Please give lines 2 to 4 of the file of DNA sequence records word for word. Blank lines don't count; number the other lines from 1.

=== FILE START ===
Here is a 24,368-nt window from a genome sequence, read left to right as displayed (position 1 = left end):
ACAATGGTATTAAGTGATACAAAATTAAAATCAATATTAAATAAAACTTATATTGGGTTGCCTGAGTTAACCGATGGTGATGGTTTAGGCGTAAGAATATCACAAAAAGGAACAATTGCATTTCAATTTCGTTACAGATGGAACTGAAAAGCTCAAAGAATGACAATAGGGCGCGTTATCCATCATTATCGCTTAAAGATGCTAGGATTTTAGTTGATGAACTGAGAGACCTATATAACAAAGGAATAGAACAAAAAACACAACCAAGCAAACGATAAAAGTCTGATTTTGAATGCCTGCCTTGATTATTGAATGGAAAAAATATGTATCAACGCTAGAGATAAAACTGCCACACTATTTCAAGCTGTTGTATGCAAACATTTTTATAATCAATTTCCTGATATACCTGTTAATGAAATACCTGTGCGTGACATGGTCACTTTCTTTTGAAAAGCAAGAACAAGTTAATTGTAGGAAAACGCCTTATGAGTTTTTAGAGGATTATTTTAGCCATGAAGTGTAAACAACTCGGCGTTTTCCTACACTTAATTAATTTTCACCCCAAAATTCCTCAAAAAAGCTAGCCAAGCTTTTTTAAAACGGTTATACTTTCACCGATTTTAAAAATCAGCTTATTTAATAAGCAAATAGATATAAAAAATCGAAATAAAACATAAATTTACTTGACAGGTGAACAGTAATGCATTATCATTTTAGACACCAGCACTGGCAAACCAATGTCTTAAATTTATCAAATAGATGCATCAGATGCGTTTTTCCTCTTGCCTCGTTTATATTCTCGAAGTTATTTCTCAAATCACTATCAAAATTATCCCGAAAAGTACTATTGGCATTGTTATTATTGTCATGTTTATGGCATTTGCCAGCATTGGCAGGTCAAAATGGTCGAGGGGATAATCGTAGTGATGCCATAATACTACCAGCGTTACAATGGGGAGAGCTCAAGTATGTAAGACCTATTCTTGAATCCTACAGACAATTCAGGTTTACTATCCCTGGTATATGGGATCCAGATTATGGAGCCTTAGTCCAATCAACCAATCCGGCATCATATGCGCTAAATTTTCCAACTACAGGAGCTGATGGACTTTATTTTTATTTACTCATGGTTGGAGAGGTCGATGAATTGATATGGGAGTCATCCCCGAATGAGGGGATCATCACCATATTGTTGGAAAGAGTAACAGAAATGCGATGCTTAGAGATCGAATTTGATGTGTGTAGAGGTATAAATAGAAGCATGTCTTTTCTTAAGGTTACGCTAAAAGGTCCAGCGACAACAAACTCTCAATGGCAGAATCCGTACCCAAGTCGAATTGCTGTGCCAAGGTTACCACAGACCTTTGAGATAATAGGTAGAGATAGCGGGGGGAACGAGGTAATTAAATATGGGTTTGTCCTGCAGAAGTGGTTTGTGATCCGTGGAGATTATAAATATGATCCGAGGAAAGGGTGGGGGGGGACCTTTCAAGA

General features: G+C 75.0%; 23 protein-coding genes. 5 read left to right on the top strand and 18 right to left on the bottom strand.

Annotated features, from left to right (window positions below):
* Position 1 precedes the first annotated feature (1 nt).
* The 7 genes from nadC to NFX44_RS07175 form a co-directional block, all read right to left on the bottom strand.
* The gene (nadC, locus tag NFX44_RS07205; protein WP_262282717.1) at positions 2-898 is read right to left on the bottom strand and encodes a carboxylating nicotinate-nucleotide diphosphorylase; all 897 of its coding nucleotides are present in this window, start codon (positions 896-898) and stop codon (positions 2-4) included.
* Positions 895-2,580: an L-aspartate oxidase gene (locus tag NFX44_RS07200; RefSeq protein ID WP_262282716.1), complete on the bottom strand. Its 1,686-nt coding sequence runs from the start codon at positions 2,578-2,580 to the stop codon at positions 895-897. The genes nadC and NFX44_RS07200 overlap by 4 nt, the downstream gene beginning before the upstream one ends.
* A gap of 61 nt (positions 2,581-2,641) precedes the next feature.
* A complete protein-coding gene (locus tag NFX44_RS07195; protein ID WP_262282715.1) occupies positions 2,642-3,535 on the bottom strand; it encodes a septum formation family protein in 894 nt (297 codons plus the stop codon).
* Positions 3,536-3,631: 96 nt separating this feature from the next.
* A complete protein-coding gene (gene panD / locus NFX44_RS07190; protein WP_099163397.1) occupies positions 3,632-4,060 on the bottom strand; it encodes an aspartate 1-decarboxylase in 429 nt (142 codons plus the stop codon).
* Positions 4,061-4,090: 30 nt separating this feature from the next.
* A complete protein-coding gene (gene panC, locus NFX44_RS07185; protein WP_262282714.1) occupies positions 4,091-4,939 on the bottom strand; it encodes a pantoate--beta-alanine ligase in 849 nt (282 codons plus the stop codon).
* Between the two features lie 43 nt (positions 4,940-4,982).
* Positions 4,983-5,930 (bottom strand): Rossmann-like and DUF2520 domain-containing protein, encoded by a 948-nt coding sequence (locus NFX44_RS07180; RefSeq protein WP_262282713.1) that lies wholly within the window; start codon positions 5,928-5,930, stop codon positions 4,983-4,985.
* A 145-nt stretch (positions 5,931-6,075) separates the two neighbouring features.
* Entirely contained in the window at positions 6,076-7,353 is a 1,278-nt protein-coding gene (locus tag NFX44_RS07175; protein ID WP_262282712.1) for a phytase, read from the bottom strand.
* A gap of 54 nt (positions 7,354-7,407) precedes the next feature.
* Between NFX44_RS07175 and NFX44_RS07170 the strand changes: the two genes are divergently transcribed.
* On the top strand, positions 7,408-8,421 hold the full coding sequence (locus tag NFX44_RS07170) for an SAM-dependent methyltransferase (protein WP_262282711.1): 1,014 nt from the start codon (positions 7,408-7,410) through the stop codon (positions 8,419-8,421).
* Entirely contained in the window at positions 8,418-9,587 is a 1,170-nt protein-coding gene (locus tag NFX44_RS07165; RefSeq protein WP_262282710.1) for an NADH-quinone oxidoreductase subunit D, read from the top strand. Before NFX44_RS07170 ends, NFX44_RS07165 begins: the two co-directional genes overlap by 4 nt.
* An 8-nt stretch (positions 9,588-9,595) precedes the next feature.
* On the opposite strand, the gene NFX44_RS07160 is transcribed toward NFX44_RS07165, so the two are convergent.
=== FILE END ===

ACAATGGTATTAAGTGATACAAAATTAAAATCAATATTAAATAAAACTTATATTGGGTTGCCTGAGTTAACCGATGGTGATGGTTTAGGCGTAAGAATATCACAAAAAGGAACAATTGCATTTCAATTTCGTTACAGATGGAACTGAAAAGCTCAAAGAATGACAATAGGGCGCGTTATCCATCATTATCGCTTAAAGATGCTAGGATTTTAGTTGATGAACTGAGAGACCTATATAACAAAGGAATAGAACAAAAAACACAACCAAGCAAACGATAAAAGTCTGATTTTGAATGCCTGCCTTGATTATTGAATGGAAAAAATATGTATCAACGCTAGAGATAAAACTGCCACACTATTTCAAGCTGTTGTATGCAAACATTTTTATAATCAATTTCCTGATATACCTGTTAATGAAATACCTGTGCGTGACATGGTCACTTTCTTTTGAAAAGCAAGAACAAGTTAATTGTAGGAAAACGCCTTATGAGTTTTTAGAGGATTATTTTAGCCATGAAGTGTAAACAACTCGGCGTTTTCCTACACTTAATTAATTTTCACCCCAAAATTCCTCAAAAAAGCTAGCCAAGCTTTTTTAAAACGGTTATACTTTCACCGATTTTAAAAATCAGCTTATTTAATAAGCAAATAGATATAAAAAATCGAAATAAAACATAAATTTACTTGACAGGTGAACAGTAATGCATTATCATTTTAGACACCAGCACTGGCAAACCAATGTCTTAAATTTATCAAATAGATGCATCAGATGCGTTTTTCCTCTTGCCTCGTTTATATTCTCGAAGTTATTTCTCAAATCACTATCAAAATTATCCCGAAAAGTACTATTGGCATTGTTATTATTGTCATGTTTATGGCATTTGCCAGCATTGGCAGGTCAAAATGGTCGAGGGGATAATCGTAGTGATGCCATAATACTACCAGCGTTACAATGGGGAGAGCTCAAGTATGTAAGACCTATTCTTGAATCCTACAGACAATTCAGGTTTACTATCCCTGGTATATGGGATCCAGATTATGGAGCCTTAGTCCAATCAACCAATCCGGCATCATATGCGCTAAATTTTCCAACTACAGGAGCTGATGGACTTTATTTTTATTTACTCATGGTTGGAGAGGTCGATGAATTGATATGGGAGTCATCCCCGAATGAGGGGATCATCACCATATTGTTGGAAAGAGTAACAGAAATGCGATGCTTAGAGATCGAATTTGATGTGTGTAGAGGTATAAATAGAAGCATGTCTTTTCTTAAGGTTACGCTAAAAGGTCCAGCGACAACAAACTCTCAATGGCAGAATCCGTACCCAAGTCGAATTGCTGTGCCAAGGTTACCACAGACCTTTGAGATAATAGGTAGAGATAGCGGGGGGAACGAGGTAATTAAATATGGGTTTGTCCTGCAGAAGTGGTTTGTGATCCGTGGAGATTATAAATATGATCCGAGGAAAGGGTGGGGGGGGACCTTTCAAGA

General features: G+C 75.0%; 23 protein-coding genes. 5 read left to right on the top strand and 18 right to left on the bottom strand.

Annotated features, from left to right (window positions below):